Individual trial judges in Victoria exercise their discretion in different ways. Some judges always empanel using one mode, whereas others will vary the mode depending on the nature of the trial. This means that whether prospective jurors are identified in court by name or number depends on the practice of the individual trial judge.
The lack of consistent practice has led to concerns that the use of numbers in criminal trials may give prospective jurors the impression that the accused is particularly dangerous and therefore protective measures such as juror anonymity are warranted.
Defence practitioners have generally expressed the view that it is preferable to identify prospective jurors by name for this reason. Some defence practitioners and civil law practitioners also argue that name may provide some information on which to base peremptory challenges, particularly where the trial involves ethnic or religious issues.
The Commission does not consider a person’s name to be a reliable indicator of their ethnicity or religion. Further, as noted above, the Commission does not support the use of peremptory challenges that rely on characteristic-based assumptions, in this case a prospective juror’s ethnicity or religion.
The Commission has weighed the views of judges and practitioners who support the use of name or the continuation of a judicial discretion to use name against the strong preference of jurors and prospective jurors to be identified in court by number only to preserve their security and privacy.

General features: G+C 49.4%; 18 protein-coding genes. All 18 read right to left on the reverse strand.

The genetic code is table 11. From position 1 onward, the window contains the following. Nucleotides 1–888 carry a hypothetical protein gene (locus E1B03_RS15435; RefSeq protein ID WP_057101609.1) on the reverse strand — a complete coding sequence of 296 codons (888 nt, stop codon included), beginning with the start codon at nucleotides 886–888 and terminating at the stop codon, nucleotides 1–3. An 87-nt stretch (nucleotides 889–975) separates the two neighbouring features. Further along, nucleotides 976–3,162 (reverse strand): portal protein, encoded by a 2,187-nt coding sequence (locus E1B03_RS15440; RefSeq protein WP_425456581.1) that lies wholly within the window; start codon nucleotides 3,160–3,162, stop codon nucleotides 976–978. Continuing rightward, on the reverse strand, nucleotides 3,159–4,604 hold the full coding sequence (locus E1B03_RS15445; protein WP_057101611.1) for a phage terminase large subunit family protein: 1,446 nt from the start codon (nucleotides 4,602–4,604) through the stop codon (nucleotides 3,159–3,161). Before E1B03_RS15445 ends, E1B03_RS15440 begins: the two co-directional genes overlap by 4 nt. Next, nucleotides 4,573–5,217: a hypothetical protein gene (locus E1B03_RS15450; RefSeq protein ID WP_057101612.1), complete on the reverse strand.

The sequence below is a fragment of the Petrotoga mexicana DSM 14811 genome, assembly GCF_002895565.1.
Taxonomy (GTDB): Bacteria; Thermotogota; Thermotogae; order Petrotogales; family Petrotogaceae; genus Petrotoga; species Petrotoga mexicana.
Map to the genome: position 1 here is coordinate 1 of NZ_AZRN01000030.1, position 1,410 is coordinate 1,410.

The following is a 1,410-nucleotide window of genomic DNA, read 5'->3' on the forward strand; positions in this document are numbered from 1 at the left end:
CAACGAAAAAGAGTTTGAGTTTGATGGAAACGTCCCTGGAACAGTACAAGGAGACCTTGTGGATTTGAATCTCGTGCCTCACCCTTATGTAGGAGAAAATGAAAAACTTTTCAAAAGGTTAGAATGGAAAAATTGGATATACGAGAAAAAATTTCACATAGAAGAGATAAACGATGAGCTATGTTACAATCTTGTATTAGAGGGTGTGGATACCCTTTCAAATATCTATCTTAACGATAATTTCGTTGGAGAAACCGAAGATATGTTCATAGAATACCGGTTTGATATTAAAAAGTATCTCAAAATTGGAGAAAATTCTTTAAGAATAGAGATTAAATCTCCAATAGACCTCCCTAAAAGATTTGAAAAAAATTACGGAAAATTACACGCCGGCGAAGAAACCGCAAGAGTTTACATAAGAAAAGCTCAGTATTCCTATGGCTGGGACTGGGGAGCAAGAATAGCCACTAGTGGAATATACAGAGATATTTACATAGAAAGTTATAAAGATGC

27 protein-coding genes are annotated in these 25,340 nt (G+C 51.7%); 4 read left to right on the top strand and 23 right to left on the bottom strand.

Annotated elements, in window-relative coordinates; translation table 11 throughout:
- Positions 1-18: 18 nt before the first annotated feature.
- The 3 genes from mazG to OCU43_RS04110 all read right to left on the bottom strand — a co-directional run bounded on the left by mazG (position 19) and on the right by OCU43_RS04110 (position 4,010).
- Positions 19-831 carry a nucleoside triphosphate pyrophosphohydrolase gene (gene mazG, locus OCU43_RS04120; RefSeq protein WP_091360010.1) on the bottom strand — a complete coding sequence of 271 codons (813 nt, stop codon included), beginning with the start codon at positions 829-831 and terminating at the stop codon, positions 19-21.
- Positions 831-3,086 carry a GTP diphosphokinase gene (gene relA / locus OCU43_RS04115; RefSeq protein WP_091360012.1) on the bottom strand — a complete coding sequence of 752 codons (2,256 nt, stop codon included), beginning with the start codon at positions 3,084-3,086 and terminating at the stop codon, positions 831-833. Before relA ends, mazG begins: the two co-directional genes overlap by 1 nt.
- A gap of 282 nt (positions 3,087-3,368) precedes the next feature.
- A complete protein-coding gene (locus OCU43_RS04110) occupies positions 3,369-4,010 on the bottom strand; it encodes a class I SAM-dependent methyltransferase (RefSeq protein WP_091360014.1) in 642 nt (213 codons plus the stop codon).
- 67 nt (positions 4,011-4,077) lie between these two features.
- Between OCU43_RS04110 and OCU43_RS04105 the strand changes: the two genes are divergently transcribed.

In recommending that prospective jurors be identified by number only, the Commission also notes the benefits of consistency of practice across all jury trials.
The additional juror system
The Juries Act provides that up to three additional jurors may be empanelled in criminal trials and two additional jurors may be empanelled in civil trials.
The purpose of empanelling additional jurors is to provide a buffer against juror attrition. It is not uncommon for jurors to be discharged during the course of a trial for illness or family reasons. The rate of discharge of jurors increases for long trials.
The Juries Act allows judges to order trials to continue with as few as 10 jurors in criminal
trials and as few as five in civil trials. This is not ideal, however, as it may be seen to detract from the legitimacy of verdicts. Consequently, judges are reluctant to use these provisions unless absolutely necessary.
Empanelling additional jurors therefore acts as an additional safeguard against trials being aborted due to excessive juror attrition. Aborted trials are very costly to both the parties and the community.
Where more than 12 jurors in criminal trials and six jurors in civil trials remain at the time that the jury is required to retire to consider its verdict, a ballot is held to reduce the number of jurors to 12 or six.
A total of 56 additional jurors were empanelled in 2012–13. About a third of those were
The effect of balloting off on jurors